Bioenergy Out: Why bioenergy should not be included in the next EU Renewable Energy Directive
Renewable energy legislation such as the EU Renewable Energy Directive (RED) aims to significantly scale up forms of energy classed as renewable, with the stated aim of reducing greenhouse gas emissions. There has been a lack of critical debate about the definition of renewable energy to date. According to the International Energy Agency, renewable energy is "energy derived from natural processes (e.g. sunlight and wind) that are replenished at a faster rate than they are consumed".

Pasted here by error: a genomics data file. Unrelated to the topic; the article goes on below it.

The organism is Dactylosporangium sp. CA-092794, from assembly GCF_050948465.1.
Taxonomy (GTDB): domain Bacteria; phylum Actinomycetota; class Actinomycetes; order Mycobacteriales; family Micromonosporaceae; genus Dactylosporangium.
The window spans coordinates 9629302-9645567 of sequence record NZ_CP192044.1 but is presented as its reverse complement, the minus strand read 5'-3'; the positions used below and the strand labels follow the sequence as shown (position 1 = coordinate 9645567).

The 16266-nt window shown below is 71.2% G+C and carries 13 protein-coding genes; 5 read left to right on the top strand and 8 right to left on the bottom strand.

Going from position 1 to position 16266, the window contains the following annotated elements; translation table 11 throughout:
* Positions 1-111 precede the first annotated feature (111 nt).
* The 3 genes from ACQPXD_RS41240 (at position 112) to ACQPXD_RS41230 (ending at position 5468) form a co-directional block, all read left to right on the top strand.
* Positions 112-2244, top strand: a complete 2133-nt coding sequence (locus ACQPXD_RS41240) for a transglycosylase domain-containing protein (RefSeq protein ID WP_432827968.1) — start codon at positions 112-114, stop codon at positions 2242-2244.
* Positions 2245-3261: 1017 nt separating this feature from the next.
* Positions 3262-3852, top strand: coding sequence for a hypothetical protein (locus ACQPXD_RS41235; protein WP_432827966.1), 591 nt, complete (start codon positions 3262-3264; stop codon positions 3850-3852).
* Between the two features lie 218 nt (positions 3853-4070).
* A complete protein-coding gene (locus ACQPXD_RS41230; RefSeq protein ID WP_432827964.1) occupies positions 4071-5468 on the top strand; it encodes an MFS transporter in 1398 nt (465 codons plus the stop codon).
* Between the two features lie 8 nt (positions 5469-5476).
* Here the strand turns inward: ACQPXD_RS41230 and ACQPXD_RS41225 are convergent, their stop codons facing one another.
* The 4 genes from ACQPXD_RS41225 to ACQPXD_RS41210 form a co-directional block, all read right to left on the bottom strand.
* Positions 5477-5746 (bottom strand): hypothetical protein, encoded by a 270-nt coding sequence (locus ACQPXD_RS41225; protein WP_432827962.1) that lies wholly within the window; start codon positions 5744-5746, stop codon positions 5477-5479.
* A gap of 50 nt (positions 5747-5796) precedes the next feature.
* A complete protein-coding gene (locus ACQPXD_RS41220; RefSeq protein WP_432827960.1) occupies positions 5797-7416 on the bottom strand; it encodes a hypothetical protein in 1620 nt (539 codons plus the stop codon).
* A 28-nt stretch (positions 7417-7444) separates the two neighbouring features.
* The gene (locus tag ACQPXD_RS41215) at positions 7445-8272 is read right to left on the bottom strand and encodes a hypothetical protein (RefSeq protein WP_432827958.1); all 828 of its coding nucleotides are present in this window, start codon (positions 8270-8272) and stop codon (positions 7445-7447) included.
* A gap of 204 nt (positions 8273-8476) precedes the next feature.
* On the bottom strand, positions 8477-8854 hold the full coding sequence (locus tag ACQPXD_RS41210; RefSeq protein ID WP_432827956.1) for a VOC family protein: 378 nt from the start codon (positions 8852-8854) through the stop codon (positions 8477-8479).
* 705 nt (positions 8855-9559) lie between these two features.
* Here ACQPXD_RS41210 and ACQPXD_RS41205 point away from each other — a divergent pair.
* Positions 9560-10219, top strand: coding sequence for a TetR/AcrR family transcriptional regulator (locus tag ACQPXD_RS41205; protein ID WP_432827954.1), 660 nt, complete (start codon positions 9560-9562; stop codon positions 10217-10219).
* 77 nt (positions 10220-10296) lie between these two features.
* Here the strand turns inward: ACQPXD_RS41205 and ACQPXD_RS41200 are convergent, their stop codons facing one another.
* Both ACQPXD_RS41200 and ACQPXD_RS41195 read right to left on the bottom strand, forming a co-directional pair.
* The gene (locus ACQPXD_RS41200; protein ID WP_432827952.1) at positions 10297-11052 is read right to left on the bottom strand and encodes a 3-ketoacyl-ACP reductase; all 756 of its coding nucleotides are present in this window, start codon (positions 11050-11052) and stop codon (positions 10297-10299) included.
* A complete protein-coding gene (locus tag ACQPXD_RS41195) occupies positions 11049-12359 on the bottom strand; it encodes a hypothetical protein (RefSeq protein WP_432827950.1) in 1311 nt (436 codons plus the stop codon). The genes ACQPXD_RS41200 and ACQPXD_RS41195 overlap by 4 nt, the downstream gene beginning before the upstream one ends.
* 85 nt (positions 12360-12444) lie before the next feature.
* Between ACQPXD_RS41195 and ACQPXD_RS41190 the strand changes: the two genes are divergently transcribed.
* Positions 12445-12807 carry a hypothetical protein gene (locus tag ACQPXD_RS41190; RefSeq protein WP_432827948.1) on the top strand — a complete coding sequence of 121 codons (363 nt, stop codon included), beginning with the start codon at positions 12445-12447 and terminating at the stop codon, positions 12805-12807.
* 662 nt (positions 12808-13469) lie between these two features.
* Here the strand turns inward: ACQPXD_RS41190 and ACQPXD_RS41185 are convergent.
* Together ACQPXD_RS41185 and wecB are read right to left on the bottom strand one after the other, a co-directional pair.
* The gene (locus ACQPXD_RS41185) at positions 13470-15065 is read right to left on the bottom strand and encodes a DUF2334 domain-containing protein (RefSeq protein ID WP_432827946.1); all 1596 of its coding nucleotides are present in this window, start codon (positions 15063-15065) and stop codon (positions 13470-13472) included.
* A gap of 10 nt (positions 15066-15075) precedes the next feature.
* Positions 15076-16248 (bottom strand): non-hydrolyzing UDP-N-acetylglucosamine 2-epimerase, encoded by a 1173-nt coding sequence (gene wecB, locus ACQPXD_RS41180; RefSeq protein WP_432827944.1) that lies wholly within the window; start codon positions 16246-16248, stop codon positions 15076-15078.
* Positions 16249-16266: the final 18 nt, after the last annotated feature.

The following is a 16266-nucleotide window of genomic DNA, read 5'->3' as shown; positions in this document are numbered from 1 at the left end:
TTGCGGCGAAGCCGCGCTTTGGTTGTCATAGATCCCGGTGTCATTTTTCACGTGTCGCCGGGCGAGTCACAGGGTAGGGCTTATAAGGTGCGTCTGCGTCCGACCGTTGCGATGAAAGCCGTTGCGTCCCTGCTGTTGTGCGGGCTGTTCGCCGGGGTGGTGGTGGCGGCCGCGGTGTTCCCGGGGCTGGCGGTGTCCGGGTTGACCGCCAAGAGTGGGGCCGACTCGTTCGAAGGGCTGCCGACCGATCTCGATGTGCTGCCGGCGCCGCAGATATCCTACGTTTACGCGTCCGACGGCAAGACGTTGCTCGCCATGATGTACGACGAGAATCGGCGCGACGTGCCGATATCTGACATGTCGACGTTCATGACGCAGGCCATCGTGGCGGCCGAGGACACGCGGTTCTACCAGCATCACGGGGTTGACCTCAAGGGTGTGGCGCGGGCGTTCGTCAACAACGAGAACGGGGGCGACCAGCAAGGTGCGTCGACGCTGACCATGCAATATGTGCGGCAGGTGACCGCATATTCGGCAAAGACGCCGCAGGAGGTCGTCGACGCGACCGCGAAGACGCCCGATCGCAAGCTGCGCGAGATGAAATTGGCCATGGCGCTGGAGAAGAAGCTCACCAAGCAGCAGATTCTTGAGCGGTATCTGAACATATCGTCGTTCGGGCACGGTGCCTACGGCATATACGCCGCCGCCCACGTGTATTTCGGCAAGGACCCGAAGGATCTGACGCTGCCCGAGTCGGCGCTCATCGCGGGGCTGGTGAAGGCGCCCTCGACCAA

Large-scale industrial bioenergy does not meet this definition because it relies on a major expansion of industrial agriculture,
monoculture tree plantations, and industrial logging, which deplete and pollute soils and water, destroy natural ecosystems and biodiversity, and destroy the livelihoods of many millions of people, particularly in the global South.
Furthermore, large-scale industrial bioenergy cannot meet the EU’s stated aim of reducing emissions of greenhouse gases (GHG) because it leads to emissions of carbon and other greenhouse gases that are commonly greater than those from the use of fossil fuels.
Nevertheless, within the EU's overall renewable energy target, bioenergy competes with more sustainable and climate-friendly renewable energy rather than with fossil fuels.
This briefing makes the case for taking bioenergy out the new EU Renewable Energy Directive for 2020-230.